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CASE REPORT
A novel route of revascularization in basilar artery occlusion and review of the literature
  1. Alejandro Morales1,2,
  2. Phillip Vaughan Parry2,
  3. Ashutosh Jadhav3,
  4. Tudor Jovin3
  1. 1University of Pittsburgh School of Medicine, Pittsburgh, Pennsylvania, USA
  2. 2Department of Neurosurgery, University of Pittsburgh Medical Center, Pittsburgh, Pennsylvania, USA
  3. 3Department of Neurology, University of Pittsburgh, Pittsburgh, Pennsylvania, USA
  1. Correspondence to Dr Phillip Vaughan Parry, Department of Neurosurgery, University of Pittsburgh Medical Center, 200 Lothrop Street, Pittsburgh, Suite B-400, Pittsburgh, PA 15213, USA; parrypv{at}upmc.edu

Abstract

Ischemia of the basilar artery is one of the most devastating types of arterial occlusive disease. Despite treatment of basilar artery occlusions (BAO) with intravenous tissue plasminogen activator, antiplatelet agents, intra-arterial therapy or a combination, fatality rates remain high. Aggressive recanalization with mechanical thrombectomy is therefore often necessary to preserve life. When direct access to the basilar trunk is not possible, exploration of chronically occluded vessels through collaterals with angioplasty and stenting creates access for manual aspiration. We describe the first report of retrograde vertebral artery (VA) revascularization using thyrocervical collaterals for anterograde mechanical aspiration of a BAO followed by stenting of the chronically occluded VA origin. Our novel retrograde–anterograde approach resulted in resolution of the patient's clinical stroke syndrome.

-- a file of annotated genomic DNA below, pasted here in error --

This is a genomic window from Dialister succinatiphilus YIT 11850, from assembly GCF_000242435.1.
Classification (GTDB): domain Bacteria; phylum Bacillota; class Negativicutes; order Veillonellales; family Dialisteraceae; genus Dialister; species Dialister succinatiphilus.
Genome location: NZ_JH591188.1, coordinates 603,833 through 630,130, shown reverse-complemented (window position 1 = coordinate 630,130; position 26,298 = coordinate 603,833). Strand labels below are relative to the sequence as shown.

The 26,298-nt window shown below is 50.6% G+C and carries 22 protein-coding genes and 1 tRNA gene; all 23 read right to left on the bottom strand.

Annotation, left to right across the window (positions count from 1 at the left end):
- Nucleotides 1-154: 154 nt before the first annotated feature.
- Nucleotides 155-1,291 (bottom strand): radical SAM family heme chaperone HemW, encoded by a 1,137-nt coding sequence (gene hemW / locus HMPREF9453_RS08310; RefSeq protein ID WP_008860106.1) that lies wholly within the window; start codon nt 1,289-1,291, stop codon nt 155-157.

• Stroke
  • Thrombectomy
  • Technique
  • Stent
  • Intervention

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